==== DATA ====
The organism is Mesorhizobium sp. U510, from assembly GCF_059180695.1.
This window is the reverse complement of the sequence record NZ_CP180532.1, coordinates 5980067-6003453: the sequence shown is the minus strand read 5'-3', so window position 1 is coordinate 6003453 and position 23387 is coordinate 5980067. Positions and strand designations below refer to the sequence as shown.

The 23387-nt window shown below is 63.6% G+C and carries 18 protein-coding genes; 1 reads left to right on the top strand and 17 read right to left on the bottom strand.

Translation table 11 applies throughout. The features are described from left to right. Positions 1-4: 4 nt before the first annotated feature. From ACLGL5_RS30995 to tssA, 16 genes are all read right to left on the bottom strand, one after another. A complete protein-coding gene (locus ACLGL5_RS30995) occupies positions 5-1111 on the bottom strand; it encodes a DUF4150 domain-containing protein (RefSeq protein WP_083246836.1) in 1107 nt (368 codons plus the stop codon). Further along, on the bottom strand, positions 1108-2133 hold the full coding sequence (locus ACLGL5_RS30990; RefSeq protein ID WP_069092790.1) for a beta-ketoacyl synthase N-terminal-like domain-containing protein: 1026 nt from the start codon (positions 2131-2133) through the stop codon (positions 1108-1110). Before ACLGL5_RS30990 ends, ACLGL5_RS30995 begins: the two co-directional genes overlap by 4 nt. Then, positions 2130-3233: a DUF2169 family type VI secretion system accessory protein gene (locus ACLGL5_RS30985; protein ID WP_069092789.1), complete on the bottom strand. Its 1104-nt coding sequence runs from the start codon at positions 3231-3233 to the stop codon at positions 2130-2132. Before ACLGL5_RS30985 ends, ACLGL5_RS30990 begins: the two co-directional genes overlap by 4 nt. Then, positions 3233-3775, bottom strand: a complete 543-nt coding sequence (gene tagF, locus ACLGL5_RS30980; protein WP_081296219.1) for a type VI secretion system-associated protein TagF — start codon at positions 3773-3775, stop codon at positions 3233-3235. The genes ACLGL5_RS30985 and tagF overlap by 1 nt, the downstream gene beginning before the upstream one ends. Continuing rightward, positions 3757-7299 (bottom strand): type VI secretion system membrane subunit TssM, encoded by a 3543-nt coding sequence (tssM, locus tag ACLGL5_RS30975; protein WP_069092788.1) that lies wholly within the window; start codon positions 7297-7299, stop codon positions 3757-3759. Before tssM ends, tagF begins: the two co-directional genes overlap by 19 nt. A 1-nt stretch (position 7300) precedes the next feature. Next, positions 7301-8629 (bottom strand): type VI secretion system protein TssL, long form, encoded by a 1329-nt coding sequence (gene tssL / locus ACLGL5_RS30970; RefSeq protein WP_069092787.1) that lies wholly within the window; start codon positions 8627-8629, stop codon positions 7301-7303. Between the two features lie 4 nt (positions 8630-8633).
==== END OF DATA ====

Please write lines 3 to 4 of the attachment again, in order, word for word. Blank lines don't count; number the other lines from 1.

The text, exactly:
The 23387-nt window shown below is 63.6% G+C and carries 18 protein-coding genes; 1 reads left to right on the top strand and 17 read right to left on the bottom strand.

Translation table 11 applies throughout. The features are described from left to right. Positions 1-4: 4 nt before the first annotated feature. From ACLGL5_RS30995 to tssA, 16 genes are all read right to left on the bottom strand, one after another. A complete protein-coding gene (locus ACLGL5_RS30995) occupies positions 5-1111 on the bottom strand; it encodes a DUF4150 domain-containing protein (RefSeq protein WP_083246836.1) in 1107 nt (368 codons plus the stop codon). Further along, on the bottom strand, positions 1108-2133 hold the full coding sequence (locus ACLGL5_RS30990; RefSeq protein ID WP_069092790.1) for a beta-ketoacyl synthase N-terminal-like domain-containing protein: 1026 nt from the start codon (positions 2131-2133) through the stop codon (positions 1108-1110). Before ACLGL5_RS30990 ends, ACLGL5_RS30995 begins: the two co-directional genes overlap by 4 nt. Then, positions 2130-3233: a DUF2169 family type VI secretion system accessory protein gene (locus ACLGL5_RS30985; protein ID WP_069092789.1), complete on the bottom strand. Its 1104-nt coding sequence runs from the start codon at positions 3231-3233 to the stop codon at positions 2130-2132. Before ACLGL5_RS30985 ends, ACLGL5_RS30990 begins: the two co-directional genes overlap by 4 nt. Then, positions 3233-3775, bottom strand: a complete 543-nt coding sequence (gene tagF, locus ACLGL5_RS30980; protein WP_081296219.1) for a type VI secretion system-associated protein TagF — start codon at positions 3773-3775, stop codon at positions 3233-3235. The genes ACLGL5_RS30985 and tagF overlap by 1 nt, the downstream gene beginning before the upstream one ends. Continuing rightward, positions 3757-7299 (bottom strand): type VI secretion system membrane subunit TssM, encoded by a 3543-nt coding sequence (tssM, locus tag ACLGL5_RS30975; protein WP_069092788.1) that lies wholly within the window; start codon positions 7297-7299, stop codon positions 3757-3759. Before tssM ends, tagF begins: the two co-directional genes overlap by 19 nt. A 1-nt stretch (position 7300) precedes the next feature. Next, positions 7301-8629 (bottom strand): type VI secretion system protein TssL, long form, encoded by a 1329-nt coding sequence (gene tssL / locus ACLGL5_RS30970; RefSeq protein WP_069092787.1) that lies wholly within the window; start codon positions 8627-8629, stop codon positions 7301-7303. Between the two features lie 4 nt (positions 8630-8633).